Introduction: It's Not Delivery, It's Homemade. Pizza.

This is a fantastic pizza recipe that rivals or beats every pizza I have personally had. It needs a few special items which are listed below, but it is a fairly easy recipe overall. With some practice, you will be a pizza master in no time!

Note* The pizza dough proofs in the refrigerator for 36-48 hours so plan ahead!



I recommend checking your local restaurant supply type store(if you have one) as you will usually find the best prices there. My go-to brand for most of my equipment is American Metalcraft but they have a hard time keeping in stock on Amazon.

1. You will need a scale for this recipe. Like most bread recipes, this is very important. Without it, it is likely that the dough will have the wrong hydration which can make it hard to work with and mess with the end product. This scale is a fantastic option but there are cheaper alternatives available.

2. You will also need a pizza stone. You can DIY a pizza stone from Home Depot items but I suggest just ordering one. It will pay for itself in 2-3 pizzas. At the time of writing this, there were no good 16" pizza stones in stock on Amazon. Something like this pizza stone would work but you have to be careful to not make your pizza too large. A pizza steel would also work but I've never had any issues with my stone.

3. Finally, you will need a wooden pizza peel. This will be used to form the pizza on and transfer it to the stone in the oven. It can also be used as a cutting board for the pizza. Epicurean makes a fantastic "wooden" peal. It is thin and very sturdy, making a metal peel less important. There are much cheaper options available(I personally use a cheaper peel) but the Epicurean is nice.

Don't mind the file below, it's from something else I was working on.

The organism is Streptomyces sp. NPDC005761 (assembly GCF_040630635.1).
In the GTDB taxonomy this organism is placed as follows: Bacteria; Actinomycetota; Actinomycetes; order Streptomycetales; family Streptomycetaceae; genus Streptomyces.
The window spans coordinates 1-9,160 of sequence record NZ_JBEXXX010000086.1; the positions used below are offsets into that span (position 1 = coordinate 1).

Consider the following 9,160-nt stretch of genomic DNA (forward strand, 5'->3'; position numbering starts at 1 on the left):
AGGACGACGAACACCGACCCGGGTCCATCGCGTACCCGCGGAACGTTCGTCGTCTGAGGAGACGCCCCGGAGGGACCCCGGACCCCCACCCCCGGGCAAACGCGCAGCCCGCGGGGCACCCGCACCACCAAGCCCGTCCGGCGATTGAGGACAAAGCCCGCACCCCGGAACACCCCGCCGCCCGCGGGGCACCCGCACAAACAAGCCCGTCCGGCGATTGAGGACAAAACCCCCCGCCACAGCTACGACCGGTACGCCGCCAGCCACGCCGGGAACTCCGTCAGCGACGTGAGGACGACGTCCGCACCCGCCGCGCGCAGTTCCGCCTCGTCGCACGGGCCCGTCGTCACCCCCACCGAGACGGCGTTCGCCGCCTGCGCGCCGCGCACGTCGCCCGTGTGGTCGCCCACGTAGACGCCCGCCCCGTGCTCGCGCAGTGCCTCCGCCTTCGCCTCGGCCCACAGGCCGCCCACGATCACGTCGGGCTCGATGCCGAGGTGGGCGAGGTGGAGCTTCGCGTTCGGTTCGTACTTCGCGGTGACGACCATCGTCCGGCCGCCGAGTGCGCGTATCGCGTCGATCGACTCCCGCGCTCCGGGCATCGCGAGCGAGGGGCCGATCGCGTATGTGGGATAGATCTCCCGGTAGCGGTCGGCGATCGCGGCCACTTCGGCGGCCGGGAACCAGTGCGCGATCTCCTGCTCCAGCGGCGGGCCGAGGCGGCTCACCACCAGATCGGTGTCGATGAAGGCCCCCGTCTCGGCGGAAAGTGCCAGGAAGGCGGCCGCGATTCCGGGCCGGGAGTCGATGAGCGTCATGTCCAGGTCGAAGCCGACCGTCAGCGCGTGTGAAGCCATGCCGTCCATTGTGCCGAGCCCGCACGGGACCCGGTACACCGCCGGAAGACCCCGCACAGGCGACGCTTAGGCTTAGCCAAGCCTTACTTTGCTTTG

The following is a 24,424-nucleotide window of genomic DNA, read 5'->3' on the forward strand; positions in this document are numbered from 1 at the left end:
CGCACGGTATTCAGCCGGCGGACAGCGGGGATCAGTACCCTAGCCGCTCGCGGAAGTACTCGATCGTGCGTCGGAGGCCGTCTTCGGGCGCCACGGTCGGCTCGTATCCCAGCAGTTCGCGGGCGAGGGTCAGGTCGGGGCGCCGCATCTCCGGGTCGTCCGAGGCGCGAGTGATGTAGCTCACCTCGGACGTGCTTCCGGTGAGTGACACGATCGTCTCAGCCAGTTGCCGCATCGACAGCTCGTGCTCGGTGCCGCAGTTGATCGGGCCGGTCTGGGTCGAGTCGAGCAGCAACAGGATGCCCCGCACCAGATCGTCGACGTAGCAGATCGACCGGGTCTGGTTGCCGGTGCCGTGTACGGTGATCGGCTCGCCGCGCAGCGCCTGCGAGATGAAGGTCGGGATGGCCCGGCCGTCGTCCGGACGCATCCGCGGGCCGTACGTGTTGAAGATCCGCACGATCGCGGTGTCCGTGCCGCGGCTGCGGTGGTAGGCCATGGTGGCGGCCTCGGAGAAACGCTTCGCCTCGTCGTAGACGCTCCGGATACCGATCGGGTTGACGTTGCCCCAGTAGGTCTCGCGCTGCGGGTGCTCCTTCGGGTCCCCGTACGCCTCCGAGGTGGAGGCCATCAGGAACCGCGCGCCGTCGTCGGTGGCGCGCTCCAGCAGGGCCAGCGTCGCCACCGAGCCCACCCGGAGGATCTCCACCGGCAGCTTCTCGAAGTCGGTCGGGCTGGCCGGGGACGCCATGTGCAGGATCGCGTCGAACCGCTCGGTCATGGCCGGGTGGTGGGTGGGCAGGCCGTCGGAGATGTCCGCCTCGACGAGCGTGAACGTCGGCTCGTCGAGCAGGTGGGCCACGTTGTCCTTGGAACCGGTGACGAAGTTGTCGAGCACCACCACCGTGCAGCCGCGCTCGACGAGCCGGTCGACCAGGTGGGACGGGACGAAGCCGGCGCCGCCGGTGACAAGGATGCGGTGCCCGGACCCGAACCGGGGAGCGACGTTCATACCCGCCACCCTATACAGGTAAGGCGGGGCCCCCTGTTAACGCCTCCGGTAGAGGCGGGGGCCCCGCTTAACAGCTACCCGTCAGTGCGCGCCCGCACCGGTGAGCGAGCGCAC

4. *Optional* For the best experience, you will also want a metal peel. Just like the stone, I could not find a very good option on Amazon at this time. Something like this would work well but it is more expensive than it should be. If you do not have a restaurant supply type store near you, it would probably be best to skip a metal peel. A rimless sheet pan will work well or you can use tongs to drag the pizza to your wooden peel.

5. *Optional* I recommend getting a good cutting device for your pizza. A sharp chefs knife works very well if you have one available and would rather not purchase a new cutter. If you want a traditional wheel style pizza cutter, I recommend spending the money and getting a restaurant grade one like this Dexter-Russell. It will last much longer than the cheaper cutters and has a user replaceable blade. Personally, I use and highly recommend this knife.

1. 900g bread flour. High protein bread flour is highly recommended for the best results. I recommend King Arthur or Bob's Red Mill. Any bread flour should work fine though.

2. 550g Filtered water

3. 4.5g Instant dry yeast

4. 16g Salt

5. 27g Vegetable or Canola oil

6. 9g Sugar

7. Semolina Flour or Cornmeal to dust


1. Ideally, one large can of crushed tomatoes. Diced or chopped can work if they are all that you have available but you will end up with a less consistent sauce. If using diced or chopped, you may have to run them in a food processor to get them broken down. You also may have to strain them slightly to make sure the sauce isn't too liquidy.